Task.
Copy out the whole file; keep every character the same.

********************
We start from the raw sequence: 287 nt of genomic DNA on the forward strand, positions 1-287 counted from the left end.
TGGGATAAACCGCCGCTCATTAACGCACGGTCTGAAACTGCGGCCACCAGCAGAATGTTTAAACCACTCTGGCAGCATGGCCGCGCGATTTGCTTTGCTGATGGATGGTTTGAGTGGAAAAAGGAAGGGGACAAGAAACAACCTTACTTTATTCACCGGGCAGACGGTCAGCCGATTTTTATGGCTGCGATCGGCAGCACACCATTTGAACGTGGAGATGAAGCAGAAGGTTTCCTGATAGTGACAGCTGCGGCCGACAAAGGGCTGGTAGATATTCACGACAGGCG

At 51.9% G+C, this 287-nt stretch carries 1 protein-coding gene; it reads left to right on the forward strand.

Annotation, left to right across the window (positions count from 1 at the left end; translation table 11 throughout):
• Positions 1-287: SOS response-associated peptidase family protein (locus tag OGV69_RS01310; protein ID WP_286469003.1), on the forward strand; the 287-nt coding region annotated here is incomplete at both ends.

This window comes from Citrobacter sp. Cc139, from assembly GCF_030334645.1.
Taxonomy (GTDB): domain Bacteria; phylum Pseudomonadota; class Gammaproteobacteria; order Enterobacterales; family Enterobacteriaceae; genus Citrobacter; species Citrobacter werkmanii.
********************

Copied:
We start from the raw sequence: 287 nt of genomic DNA on the forward strand, positions 1-287 counted from the left end.
TGGGATAAACCGCCGCTCATTAACGCACGGTCTGAAACTGCGGCCACCAGCAGAATGTTTAAACCACTCTGGCAGCATGGCCGCGCGATTTGCTTTGCTGATGGATGGTTTGAGTGGAAAAAGGAAGGGGACAAGAAACAACCTTACTTTATTCACCGGGCAGACGGTCAGCCGATTTTTATGGCTGCGATCGGCAGCACACCATTTGAACGTGGAGATGAAGCAGAAGGTTTCCTGATAGTGACAGCTGCGGCCGACAAAGGGCTGGTAGATATTCACGACAGGCG

At 51.9% G+C, this 287-nt stretch carries 1 protein-coding gene; it reads left to right on the forward strand.

Annotation, left to right across the window (positions count from 1 at the left end; translation table 11 throughout):
• Positions 1-287: SOS response-associated peptidase family protein (locus tag OGV69_RS01310; protein ID WP_286469003.1), on the forward strand; the 287-nt coding region annotated here is incomplete at both ends.

This window comes from Citrobacter sp. Cc139, from assembly GCF_030334645.1.
Taxonomy (GTDB): domain Bacteria; phylum Pseudomonadota; class Gammaproteobacteria; order Enterobacterales; family Enterobacteriaceae; genus Citrobacter; species Citrobacter werkmanii.